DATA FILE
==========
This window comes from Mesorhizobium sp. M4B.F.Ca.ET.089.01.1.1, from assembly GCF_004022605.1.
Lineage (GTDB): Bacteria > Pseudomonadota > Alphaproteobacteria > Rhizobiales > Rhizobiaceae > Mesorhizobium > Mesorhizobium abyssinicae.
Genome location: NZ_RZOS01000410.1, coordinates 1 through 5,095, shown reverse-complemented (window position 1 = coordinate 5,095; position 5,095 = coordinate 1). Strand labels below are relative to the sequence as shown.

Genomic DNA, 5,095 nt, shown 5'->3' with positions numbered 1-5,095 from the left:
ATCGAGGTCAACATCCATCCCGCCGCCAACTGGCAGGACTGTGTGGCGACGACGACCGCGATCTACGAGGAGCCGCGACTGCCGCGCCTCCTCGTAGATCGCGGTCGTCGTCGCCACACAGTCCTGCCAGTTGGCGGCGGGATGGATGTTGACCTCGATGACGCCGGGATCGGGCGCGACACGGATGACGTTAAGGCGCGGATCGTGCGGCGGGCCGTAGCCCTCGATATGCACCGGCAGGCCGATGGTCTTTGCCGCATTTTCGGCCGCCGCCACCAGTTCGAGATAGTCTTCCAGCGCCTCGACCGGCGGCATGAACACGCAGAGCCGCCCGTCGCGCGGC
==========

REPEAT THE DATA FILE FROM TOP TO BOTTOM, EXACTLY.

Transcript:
This window comes from Mesorhizobium sp. M4B.F.Ca.ET.089.01.1.1, from assembly GCF_004022605.1.
Lineage (GTDB): Bacteria > Pseudomonadota > Alphaproteobacteria > Rhizobiales > Rhizobiaceae > Mesorhizobium > Mesorhizobium abyssinicae.
Genome location: NZ_RZOS01000410.1, coordinates 1 through 5,095, shown reverse-complemented (window position 1 = coordinate 5,095; position 5,095 = coordinate 1). Strand labels below are relative to the sequence as shown.

Genomic DNA, 5,095 nt, shown 5'->3' with positions numbered 1-5,095 from the left:
ATCGAGGTCAACATCCATCCCGCCGCCAACTGGCAGGACTGTGTGGCGACGACGACCGCGATCTACGAGGAGCCGCGACTGCCGCGCCTCCTCGTAGATCGCGGTCGTCGTCGCCACACAGTCCTGCCAGTTGGCGGCGGGATGGATGTTGACCTCGATGACGCCGGGATCGGGCGCGACACGGATGACGTTAAGGCGCGGATCGTGCGGCGGGCCGTAGCCCTCGATATGCACCGGCAGGCCGATGGTCTTTGCCGCATTTTCGGCCGCCGCCACCAGTTCGAGATAGTCTTCCAGCGCCTCGACCGGCGGCATGAACACGCAGAGCCGCCCGTCGCGCGGC